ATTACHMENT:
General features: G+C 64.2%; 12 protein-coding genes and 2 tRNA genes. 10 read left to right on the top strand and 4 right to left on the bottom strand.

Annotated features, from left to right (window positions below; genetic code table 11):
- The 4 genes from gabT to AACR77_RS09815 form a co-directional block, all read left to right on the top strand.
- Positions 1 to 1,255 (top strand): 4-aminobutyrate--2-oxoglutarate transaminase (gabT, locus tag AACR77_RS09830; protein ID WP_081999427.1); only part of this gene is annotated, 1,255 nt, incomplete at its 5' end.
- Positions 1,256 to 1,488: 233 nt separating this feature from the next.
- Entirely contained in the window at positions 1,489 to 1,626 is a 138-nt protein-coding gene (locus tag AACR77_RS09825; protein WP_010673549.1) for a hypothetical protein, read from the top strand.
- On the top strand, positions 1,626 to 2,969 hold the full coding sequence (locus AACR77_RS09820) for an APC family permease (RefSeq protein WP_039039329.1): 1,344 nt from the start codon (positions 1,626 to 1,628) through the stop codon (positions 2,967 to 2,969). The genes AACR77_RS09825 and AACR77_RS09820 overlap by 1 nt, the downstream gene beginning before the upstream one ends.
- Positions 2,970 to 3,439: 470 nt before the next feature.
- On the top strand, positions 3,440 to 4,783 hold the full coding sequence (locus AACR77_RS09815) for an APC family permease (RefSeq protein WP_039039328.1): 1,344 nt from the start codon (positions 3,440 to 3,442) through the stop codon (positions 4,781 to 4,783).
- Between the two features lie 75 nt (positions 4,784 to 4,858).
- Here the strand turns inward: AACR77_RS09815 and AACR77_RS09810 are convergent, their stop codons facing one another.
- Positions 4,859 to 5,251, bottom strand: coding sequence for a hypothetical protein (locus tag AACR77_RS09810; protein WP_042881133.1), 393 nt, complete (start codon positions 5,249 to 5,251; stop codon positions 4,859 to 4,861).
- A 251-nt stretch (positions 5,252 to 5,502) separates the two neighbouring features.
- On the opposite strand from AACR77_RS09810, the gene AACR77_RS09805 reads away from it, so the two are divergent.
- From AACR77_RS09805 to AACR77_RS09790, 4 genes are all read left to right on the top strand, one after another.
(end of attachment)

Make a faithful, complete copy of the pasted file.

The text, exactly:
General features: G+C 64.2%; 12 protein-coding genes and 2 tRNA genes. 10 read left to right on the top strand and 4 right to left on the bottom strand.

Annotated features, from left to right (window positions below; genetic code table 11):
- The 4 genes from gabT to AACR77_RS09815 form a co-directional block, all read left to right on the top strand.
- Positions 1 to 1,255 (top strand): 4-aminobutyrate--2-oxoglutarate transaminase (gabT, locus tag AACR77_RS09830; protein ID WP_081999427.1); only part of this gene is annotated, 1,255 nt, incomplete at its 5' end.
- Positions 1,256 to 1,488: 233 nt separating this feature from the next.
- Entirely contained in the window at positions 1,489 to 1,626 is a 138-nt protein-coding gene (locus tag AACR77_RS09825; protein WP_010673549.1) for a hypothetical protein, read from the top strand.
- On the top strand, positions 1,626 to 2,969 hold the full coding sequence (locus AACR77_RS09820) for an APC family permease (RefSeq protein WP_039039329.1): 1,344 nt from the start codon (positions 1,626 to 1,628) through the stop codon (positions 2,967 to 2,969). The genes AACR77_RS09825 and AACR77_RS09820 overlap by 1 nt, the downstream gene beginning before the upstream one ends.
- Positions 2,970 to 3,439: 470 nt before the next feature.
- On the top strand, positions 3,440 to 4,783 hold the full coding sequence (locus AACR77_RS09815) for an APC family permease (RefSeq protein WP_039039328.1): 1,344 nt from the start codon (positions 3,440 to 3,442) through the stop codon (positions 4,781 to 4,783).
- Between the two features lie 75 nt (positions 4,784 to 4,858).
- Here the strand turns inward: AACR77_RS09815 and AACR77_RS09810 are convergent, their stop codons facing one another.
- Positions 4,859 to 5,251, bottom strand: coding sequence for a hypothetical protein (locus tag AACR77_RS09810; protein WP_042881133.1), 393 nt, complete (start codon positions 5,249 to 5,251; stop codon positions 4,859 to 4,861).
- A 251-nt stretch (positions 5,252 to 5,502) separates the two neighbouring features.
- On the opposite strand from AACR77_RS09810, the gene AACR77_RS09805 reads away from it, so the two are divergent.
- From AACR77_RS09805 to AACR77_RS09790, 4 genes are all read left to right on the top strand, one after another.